Idle Musings on Los Padres Toponomy
Quick — where’s Bluff camp?
If you’re a Santa Barbara hiker, it’s the site off the service road between the San Raf and Dick Smith Wildernesses. If you’re a Ventura County hiker, it might also be that elusive and seldom-visited site in Santa Paula Canyon.
Ready for another? White Ledge. Beartrap Creek. (I bet you said “Reyes” or “near Scheideck”.) Alder (or its Spanish synonym, Aliso). There must be a million of those; I’ve counted at least seven Alder creeks or canyons in the southern Los Padres thus far (English edition only).
So why all the duplicate names? I have to check my cynical side at times when I think it was just people being lazy, like naming a street Elm or Maple (regardless what trees might actually grow there). But then I am reminded (or remind myself) most of the folks who named the features in the Los Padres backcountry weren’t the lazy type. This is rough terrain, and dang it if you get to put a name on it, good on you!
Some of the names may lack some creativity, sure, but in the case of, say, Bluff — originally used as a base camp for the crews building Big Pine Road during the Depression — that’s not my place to say (while I sit in my ergonomic chair under the light of a bank of CFLs and a pint of Murphy’s at my elbow). More power to them.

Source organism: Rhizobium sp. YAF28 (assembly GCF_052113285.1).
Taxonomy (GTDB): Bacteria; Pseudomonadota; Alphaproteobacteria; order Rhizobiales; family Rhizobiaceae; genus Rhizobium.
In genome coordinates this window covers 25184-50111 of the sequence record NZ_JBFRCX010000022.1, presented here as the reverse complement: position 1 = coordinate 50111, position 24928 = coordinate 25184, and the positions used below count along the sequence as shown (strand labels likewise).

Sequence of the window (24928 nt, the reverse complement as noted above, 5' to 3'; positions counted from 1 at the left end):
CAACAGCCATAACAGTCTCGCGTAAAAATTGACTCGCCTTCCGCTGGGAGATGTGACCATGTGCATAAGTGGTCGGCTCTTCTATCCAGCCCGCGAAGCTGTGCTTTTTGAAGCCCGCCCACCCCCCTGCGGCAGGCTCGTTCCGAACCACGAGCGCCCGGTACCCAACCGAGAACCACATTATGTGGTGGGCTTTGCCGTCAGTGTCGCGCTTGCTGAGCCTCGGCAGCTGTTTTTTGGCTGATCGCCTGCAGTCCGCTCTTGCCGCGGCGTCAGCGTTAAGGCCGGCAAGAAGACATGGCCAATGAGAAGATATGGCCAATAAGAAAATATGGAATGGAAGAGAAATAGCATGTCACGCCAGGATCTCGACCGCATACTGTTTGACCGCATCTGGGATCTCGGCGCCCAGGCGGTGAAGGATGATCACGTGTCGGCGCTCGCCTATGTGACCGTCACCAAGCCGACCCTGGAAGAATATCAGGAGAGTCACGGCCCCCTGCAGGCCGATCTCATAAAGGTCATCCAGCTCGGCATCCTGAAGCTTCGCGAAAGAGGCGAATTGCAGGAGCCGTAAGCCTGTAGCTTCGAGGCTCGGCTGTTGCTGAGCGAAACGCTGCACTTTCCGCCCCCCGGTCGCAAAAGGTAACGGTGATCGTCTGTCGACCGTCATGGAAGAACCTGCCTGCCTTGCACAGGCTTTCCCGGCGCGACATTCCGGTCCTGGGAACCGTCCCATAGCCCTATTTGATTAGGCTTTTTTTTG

Some places are named after what grows or lives there (Madulce, Oak This, Lady Bug, Oak That, Blue Jay, Oak Flat, Bear Gulch, Turtle Canyon … oh, and Oak Something!), what happened there (Beartrap, Sluice, Ellis Apiary), or after the owner or other historical figure (Ortega, Mutau, Reyes, the Tumamait Trail, Bill Farris camp, etc.).
And for a region with far less geothermal activity than Yellowstone and a far lower mean temperature than much of the American southwest, the southern Los Padres — the Sespe Wilderness especially — seems to have a disproportionate number of infernal placenames. Devils Canyon, Devils Heart Peak, Devils Gateway … the mind boggles (more on those later). And of course there are plenty of Chumash names (Matilija, Sespe, Topatopa).
But I like places with almost ridiculous names. I read recently “Ozena” was a term for “horse with distemper” … gold star. Dead Horse Creek (just east of Snowy Peak in the Sespe)? Just as good!
… and I don’t even have anything against horses.